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May 8, 2017

Brew your own cider for $50 or less

Ever find yourself in a package store or a bar, wishing you knew how to make your own brew? Well, it’s not as difficult as you think.

Brewing homemade hard cider from apple cider is fun, legal and surprisingly easy. It’s also steeped in American tradition; historically, hard cider was the drink of choice in America before beer became popular. Even George Washington himself got in on the hobby, brewing his own brand of hard cider.

To take on this time-honored seasonal tradition for yourself, you won’t need much, just the right amount of patience, along with the following instruments and ingredients:

-A five-gallon plastic container ($20, Target) or plastic gasoline container ($10-$20, Wal-Mart). Although I used a gas can the first time I tried this, it’s probably safer to use the five-gallon container to better keep an eye on your alcohol.

– Two to three feet of rubber tubing (Under $10, Aubuchon Hardware or Home Depot,). It doesn’t hurt to bring in your container to find the right-sized tubing that will best fit your container’s hole;  just make sure it’s not too big.

– Preservative-free apple cider. You will need as many gallons as you wish to make. Be sure to check the ingredients before purchasing your cider, since it must be preservative-free. Avoid ciders with sodium benzoate or potassium sorbate in the ingredients, otherwise it will not ferment. The cheapest preservative-free cider is available at Wal-Mart seasonally under the brand name Musselman’s, but quality brewing cider can be obtained at Atkins Farms.

– Duct tape. If you don’t have duct tape, then you need to restock.

– Yeast. You can buy packets of yeast at a relatively inexpensive price at Stop & Shop under the brand name Fleischmann’s.

– Bleach.

The first step in brewing begins with the sterilization process. Be sure to sterilize the equipment with a bleach solution to prevent potentially harmful bacteria from growing in your booze. Sterilize anything that will touch your cider including the inside of the brewing container and the rubber tubing. It is also extremely important to thoroughly wash out any remaining bleach. Once everything is sterilized, you’re ready to get started.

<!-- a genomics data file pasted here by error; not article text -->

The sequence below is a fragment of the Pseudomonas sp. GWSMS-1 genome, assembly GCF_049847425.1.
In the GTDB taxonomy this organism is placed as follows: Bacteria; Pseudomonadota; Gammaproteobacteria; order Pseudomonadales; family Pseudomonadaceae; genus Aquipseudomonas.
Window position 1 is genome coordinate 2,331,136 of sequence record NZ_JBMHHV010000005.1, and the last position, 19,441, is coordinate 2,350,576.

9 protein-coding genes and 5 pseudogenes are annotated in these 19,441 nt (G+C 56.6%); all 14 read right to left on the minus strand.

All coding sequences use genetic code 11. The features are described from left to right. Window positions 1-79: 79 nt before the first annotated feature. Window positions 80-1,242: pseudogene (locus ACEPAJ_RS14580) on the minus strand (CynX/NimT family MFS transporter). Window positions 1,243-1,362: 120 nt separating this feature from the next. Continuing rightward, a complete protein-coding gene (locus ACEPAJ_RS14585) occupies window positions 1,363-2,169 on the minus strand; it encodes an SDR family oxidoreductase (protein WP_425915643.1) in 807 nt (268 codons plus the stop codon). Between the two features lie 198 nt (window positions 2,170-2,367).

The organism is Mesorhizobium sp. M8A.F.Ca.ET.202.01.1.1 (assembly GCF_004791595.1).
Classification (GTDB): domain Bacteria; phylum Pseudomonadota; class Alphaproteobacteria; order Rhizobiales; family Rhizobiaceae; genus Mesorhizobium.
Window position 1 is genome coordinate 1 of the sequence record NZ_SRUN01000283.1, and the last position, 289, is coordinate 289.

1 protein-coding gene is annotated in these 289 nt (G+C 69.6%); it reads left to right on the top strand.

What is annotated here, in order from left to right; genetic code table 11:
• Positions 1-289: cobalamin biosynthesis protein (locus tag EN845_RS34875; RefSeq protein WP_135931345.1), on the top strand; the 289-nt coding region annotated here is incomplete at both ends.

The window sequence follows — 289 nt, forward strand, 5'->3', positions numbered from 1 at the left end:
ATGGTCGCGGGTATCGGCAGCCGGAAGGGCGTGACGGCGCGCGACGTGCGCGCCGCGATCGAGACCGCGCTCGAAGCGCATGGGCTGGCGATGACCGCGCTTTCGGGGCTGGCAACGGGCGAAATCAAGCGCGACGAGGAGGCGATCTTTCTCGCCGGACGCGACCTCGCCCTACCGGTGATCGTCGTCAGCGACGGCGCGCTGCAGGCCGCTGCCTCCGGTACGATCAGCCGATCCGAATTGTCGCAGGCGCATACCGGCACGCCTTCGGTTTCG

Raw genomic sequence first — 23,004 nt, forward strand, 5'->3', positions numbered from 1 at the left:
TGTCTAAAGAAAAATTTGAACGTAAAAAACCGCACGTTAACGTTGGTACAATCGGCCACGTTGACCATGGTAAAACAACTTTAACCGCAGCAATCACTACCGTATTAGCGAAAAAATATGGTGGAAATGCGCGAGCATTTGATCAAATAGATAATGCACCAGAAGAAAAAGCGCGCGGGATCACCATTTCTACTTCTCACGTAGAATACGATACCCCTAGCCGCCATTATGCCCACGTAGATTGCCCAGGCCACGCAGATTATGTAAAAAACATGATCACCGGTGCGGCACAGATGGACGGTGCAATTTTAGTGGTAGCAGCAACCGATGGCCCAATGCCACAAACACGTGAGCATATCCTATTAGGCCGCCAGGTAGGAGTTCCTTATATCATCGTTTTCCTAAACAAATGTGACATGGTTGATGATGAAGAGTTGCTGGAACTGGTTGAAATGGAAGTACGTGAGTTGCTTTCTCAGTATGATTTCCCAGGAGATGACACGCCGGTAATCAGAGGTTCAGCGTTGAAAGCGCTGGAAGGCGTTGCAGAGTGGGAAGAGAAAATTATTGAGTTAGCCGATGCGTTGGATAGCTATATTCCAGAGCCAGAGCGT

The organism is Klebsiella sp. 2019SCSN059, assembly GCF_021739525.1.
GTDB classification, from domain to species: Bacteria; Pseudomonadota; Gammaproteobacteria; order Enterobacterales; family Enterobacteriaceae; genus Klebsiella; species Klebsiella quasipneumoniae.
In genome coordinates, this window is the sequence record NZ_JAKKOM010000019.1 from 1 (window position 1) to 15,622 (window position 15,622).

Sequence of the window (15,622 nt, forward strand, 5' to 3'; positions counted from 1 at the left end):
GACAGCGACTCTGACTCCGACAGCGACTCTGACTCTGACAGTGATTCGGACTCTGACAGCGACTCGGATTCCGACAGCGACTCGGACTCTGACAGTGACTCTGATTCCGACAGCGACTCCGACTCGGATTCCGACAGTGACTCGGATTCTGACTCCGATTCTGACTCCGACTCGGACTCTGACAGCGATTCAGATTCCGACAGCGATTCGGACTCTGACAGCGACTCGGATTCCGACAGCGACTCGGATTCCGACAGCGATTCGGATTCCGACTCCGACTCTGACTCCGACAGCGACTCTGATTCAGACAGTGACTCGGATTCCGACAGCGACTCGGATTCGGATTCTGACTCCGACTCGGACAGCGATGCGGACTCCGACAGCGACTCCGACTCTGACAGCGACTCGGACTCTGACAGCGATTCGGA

An optional step would be to cook your store-bought cider over a stove top for sterilization purposes. If you choose to do this, heat the cider at a medium temperature for at least 30 minutes with frequent stirring. Do not allow the cider to boil, or the result will come out cloudy and not look right. Again, this step is optional. If you choose not to boil the cider, your final product may taste a bit off, but will still be edible and tasty.

Another optional step is pitching your yeast to get it ready for brewing. To do this, you need to add your packet of yeast to warm cider. The cider should be warm to the touch, but not hot. Wait until the yeast starts bubbling (should be 5-10 minutes) before it is ready to add. Your cider should brew just fine without this step, but will brew faster if included.

Now, add room-temperature cider to your sterilized brewing container. The cider cannot be cold, otherwise the yeast will not grow. Leave your cider out for 24 hours before adding the yeast. One packet should work just fine, as your yeast will be actively dividing as it converts the sugars to alcohol. If you took the time to prepare your yeast as previously described, that’s even better; throw it right in.

This next step may be the most important in the whole brewing procedure. Insert the rubber tubing inside the hole of your containe, and form an air-tight seal. The rubber tubing must be above the liquid level so that gas can escape. Creating an air-tight seal is important; if air is allowed into your container, it will not brew. Use the duct tape to wrap the tubing until no air is let in or out. Check by blowing into the other end of the tubing and see if air escapes. If no air comes out from anywhere, you’re doing well.

The last step in your brewing setup is to form a ‘U’ shape with the extra tubing sticking out of the container and fill it with water. Use duct tape once more to form the ‘U’ shape and secure it to the brewing container. By adding water and filling the bottom of the U, you effectively have made your own brewery. The water allows gas that is created by the yeast to escape, but keeps air from the environment out.

Your booze should begin brewing within hours. Wait two to six weeks before opening and then enjoy. I recommend siphoning the cider out and leaving the inch or so of yeast at the bottom. You can bottle the cider and let it age – the longer the better – or drink it right away.

Congratulations, you have just made hard cider!

Brendan Murphy can be reached at brendanm@student.umass.edu.

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